Congress has an intense week coming—and one that may end in a government shutdown

Congress has an intense week coming—and one that may end in a government shutdown

It’s going to be a bumpy ride in Congress this week as Democrats try to keep the government from shutting down on Oct. 1, keep the government from defaulting on its debts later in October, and move the country forward by passing two major infrastructure bills, one of which will have to be passed as a budget reconciliation bill in the Senate. And, of course, all of this will have to happen despite Republican obstruction.

Already, House Speaker Nancy Pelosi pushed back a planned vote on the bipartisan infrastructure bill because House progressives will not support that bill until it is paired with the larger reconciliation bill, and the latter isn’t ready yet. A Monday bipartisan infrastructure vote is now planned for Thursday. The bipartisan infrastructure bill focuses $1 trillion in spending, $550 billion of it new, on things like roads and bridges and broadband. The Build Back Better reconciliation package, which is being negotiated with a current baseline of $3.5 trillion but is expected to shrink from that already compromised size, will include more investments in slowing and adapting to climate change, child care, elder care, affordable housing, dental and vision coverage in Medicare, and more.

What is happening on Monday is that the Senate will vote on a bill, already passed by the House, to continue funding the government into December and suspend the debt limit into December 2022. Senate Republicans will filibuster that, because they are happy to wreak havoc and devastation on the economy if it means the Democrats will face added pressure in negotiating the Build Back Better package.

And Democrats already face plenty of pressure in negotiating that from the conservative wing of their own party, despite the popularity of many key provisions in the plan, like long-term care, clean energy, a pathway to citizenship for millions of undocumented immigrants, and paying for the bill through tax increases for the wealthiest households and increased IRS enforcement.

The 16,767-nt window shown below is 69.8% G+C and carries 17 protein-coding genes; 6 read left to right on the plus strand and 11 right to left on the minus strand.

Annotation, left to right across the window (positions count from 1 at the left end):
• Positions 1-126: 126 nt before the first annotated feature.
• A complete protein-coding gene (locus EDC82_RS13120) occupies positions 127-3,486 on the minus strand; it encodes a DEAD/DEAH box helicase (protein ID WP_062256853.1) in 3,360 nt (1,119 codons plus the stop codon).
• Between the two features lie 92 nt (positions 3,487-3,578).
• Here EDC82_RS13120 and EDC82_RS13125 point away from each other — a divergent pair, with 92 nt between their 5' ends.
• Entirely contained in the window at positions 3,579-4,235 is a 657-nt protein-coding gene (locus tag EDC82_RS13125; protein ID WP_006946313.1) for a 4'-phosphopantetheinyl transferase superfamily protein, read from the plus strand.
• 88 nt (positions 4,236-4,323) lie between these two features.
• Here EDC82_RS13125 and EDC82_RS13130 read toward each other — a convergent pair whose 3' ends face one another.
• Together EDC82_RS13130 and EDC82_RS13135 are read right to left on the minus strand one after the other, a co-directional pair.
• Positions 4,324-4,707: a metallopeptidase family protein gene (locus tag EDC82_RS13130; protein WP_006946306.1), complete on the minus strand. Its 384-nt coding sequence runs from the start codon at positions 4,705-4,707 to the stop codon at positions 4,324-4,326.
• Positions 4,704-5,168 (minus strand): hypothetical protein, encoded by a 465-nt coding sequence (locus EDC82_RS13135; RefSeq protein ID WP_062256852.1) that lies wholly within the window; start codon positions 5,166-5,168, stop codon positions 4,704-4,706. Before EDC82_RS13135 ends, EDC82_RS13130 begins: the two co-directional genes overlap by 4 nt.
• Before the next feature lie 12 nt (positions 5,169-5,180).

So the first major thing that will happen in a definitive legislative vote kind of way this week is that Senate Republicans will filibuster the bill keeping the government open and preventing a catastrophic default. They will do this despite saying they want the government to remain open and they don’t want the government to default on its obligations, and they’ll use as their excuse the claim that Democrats are asking for Republican help to pay their own bills—even though many of the bills the government won’t be able to pay if the debt ceiling isn’t raised were incurred under Donald Trump.

That vote—in which, make no mistake, Republicans will be voting for a shutdown and for a default that could plunge the United States into a recession—will take place as high-pressure negotiations on Build Back Better continue. And the need to pass a debt limit suspension over Republican opposition will add still more pressure—as Minority Leader Mitch McConnell fully intends. A 35-day partial government shutdown in December 2018 and January 2019 cost about $3 billion in economic activity, according to the Congressional Budget Office. This would be a complete shutdown, because no funding bills have been passed yet that would keep some agencies open. And, of course, it would come during a pandemic, with the added need for a functioning government and the still-shaky economy that brings.

Build Back Better negotiations are taking place against that backdrop of immediate threat to the economy, but the investments planned for inclusion in the reconciliation package are also essential to the nation’s future. Republicans have spent decades starving the government, placing more and more burdens onto struggling workers and families, and Biden’s plan would strengthen not just roads and bridges but the systems of care and support that parents and children and elders and workers need to be able to rely on for the economy to function. If that doesn’t motivate the so-called moderate Democrats holding up the process, the fact that this is what voters elected Democrats to do, and that Democrats will be punished at the polls if they don’t get anything done despite controlling Congress and the White House, should concern them.

From Daily Kos at Read More. This article is republished from DailyKos under an open content license. Read the original article at DailyKos.

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